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I  The Plum Tree

James Reaney


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The Clouds

Whitely the clouds come
Across this afternoon
While I sit, as at play,
And watch where far away
The clouds weep
And shake with thunderous laughter.
But, nearer, glide
In continual melancholy
Neither with sadness nor gladness
Like a dream of sheep.

Then all I know is that it’s sometime
In the humdrum green summertime
And all the sky’s become
A bedroom’s wallpaper
Where vague white beasts
Jostle, slip and caper.
There are white fat sheep
After whom the winds leap
And white jumping mountains
Whose feet are downward fountains
And who creak and creep and fly
Down the bright summer sky.
All walk on long tall stilts of glass
For too close they dare not pass
For fear for gold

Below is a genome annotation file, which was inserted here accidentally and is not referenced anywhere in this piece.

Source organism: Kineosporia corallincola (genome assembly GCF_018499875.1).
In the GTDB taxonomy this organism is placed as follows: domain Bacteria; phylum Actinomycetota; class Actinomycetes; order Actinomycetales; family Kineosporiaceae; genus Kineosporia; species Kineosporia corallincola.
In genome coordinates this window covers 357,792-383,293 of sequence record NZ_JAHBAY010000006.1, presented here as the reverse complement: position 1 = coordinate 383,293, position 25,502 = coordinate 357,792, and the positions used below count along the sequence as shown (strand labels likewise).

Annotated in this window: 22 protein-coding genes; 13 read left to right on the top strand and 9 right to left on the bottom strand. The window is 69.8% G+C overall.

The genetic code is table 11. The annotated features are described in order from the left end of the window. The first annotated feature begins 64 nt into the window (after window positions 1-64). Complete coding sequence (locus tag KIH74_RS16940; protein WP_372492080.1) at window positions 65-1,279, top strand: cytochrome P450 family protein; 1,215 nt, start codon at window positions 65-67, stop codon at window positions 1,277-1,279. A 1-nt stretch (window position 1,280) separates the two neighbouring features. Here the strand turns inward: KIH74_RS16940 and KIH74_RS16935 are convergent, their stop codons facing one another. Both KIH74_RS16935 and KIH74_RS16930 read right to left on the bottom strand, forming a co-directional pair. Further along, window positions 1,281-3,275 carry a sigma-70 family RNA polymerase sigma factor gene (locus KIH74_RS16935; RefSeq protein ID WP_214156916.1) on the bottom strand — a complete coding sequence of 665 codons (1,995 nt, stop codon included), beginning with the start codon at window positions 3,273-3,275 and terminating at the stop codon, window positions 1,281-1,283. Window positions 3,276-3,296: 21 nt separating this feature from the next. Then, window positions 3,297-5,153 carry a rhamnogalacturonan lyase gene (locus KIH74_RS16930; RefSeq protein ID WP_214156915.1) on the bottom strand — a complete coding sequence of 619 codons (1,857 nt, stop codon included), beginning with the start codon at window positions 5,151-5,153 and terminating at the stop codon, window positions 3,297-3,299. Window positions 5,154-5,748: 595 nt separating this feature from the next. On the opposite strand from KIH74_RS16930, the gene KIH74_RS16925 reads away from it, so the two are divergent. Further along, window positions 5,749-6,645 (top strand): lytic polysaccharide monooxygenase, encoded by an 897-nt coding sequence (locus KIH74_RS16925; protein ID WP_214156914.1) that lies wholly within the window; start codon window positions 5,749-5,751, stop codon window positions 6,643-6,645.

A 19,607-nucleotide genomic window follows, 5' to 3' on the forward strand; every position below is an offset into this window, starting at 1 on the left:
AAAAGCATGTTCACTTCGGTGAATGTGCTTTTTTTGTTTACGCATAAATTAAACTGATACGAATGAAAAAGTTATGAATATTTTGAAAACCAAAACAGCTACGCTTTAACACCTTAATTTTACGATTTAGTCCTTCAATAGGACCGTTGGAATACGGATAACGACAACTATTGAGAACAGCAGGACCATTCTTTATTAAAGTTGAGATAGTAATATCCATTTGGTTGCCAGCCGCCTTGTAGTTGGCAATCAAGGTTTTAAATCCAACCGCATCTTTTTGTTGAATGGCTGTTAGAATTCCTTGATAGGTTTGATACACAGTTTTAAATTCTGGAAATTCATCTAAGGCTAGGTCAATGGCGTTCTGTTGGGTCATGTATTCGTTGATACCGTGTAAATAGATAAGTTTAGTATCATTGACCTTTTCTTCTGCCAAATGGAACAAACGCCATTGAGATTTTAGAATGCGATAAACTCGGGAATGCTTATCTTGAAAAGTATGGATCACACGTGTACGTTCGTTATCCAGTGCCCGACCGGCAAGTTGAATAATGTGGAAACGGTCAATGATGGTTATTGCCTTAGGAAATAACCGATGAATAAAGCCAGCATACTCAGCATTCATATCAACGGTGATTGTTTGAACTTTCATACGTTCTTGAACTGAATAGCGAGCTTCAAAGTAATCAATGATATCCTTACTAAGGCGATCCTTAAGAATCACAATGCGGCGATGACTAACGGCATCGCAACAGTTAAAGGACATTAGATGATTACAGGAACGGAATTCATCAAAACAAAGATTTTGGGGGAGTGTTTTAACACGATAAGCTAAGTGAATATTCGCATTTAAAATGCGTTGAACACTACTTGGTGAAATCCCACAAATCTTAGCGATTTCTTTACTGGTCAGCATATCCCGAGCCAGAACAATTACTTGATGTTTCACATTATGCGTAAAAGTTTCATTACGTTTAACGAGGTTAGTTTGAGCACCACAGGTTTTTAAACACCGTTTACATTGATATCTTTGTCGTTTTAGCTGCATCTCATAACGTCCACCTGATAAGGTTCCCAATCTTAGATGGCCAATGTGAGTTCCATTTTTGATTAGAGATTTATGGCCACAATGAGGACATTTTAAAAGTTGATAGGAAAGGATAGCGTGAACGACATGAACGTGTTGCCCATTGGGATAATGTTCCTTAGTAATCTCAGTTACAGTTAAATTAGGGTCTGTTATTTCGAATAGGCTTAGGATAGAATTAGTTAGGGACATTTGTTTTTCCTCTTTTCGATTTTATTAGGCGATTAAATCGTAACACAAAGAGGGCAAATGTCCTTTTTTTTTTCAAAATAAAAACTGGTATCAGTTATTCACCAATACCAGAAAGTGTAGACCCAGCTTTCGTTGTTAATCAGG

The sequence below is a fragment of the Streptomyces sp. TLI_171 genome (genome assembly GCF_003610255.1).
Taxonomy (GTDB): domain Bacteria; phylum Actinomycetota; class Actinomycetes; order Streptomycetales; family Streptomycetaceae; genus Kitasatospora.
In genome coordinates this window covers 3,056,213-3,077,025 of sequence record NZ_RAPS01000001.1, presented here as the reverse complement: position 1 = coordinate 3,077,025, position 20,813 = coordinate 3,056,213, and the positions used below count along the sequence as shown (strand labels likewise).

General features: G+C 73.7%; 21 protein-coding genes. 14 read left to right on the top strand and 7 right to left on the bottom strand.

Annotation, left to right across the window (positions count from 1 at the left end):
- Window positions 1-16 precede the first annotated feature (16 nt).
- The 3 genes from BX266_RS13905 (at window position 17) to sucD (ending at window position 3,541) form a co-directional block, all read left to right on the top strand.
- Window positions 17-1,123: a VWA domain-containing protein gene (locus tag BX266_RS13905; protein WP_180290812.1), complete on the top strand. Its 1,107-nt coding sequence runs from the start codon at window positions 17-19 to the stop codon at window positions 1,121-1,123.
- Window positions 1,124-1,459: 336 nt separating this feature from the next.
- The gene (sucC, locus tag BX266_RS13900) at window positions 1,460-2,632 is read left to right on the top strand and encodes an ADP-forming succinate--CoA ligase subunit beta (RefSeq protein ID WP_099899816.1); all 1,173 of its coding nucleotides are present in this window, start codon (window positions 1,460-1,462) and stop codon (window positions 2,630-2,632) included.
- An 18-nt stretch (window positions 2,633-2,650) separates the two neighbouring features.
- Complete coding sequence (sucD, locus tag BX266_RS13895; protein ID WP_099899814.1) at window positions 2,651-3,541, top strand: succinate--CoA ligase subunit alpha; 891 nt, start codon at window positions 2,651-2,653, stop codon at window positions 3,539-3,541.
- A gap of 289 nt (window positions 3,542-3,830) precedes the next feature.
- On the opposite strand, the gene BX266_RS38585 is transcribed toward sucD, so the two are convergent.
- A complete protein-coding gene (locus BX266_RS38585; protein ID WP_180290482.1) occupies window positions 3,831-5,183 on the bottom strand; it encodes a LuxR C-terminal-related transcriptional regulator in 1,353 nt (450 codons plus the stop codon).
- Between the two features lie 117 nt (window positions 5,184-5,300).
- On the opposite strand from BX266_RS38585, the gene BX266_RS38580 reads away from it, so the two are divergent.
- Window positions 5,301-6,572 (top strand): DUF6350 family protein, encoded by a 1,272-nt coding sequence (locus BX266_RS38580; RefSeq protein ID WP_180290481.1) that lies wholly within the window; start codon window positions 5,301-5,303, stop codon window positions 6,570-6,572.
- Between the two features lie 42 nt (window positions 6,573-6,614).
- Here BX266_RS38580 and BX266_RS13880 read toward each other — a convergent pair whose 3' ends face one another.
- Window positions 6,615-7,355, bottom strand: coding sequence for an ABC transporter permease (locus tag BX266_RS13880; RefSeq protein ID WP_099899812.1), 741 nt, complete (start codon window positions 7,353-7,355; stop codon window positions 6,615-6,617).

They might be caught and sold.
There are hundreds of pairs
Of pink sofas and chairs
And great pink lutes
And soft pink boots
Pink swollen violins

Fat naked gentlemen whose sins
Have made them fat
And at least a vat
of swans and gramaphones.
Then I woke and they were clouds again
composed of swiftly sculptured rain.
they were only clouds
And not the fascinating crowds
Of fat furniture that capered
On those blue walls wallpapered
By the Marchioness of Madness.
What are the clouds that sail by so slow
In pale cities of wrestling snow
If not that fancied wallpaper where rang
The soft marvellous bells of delirious meringue?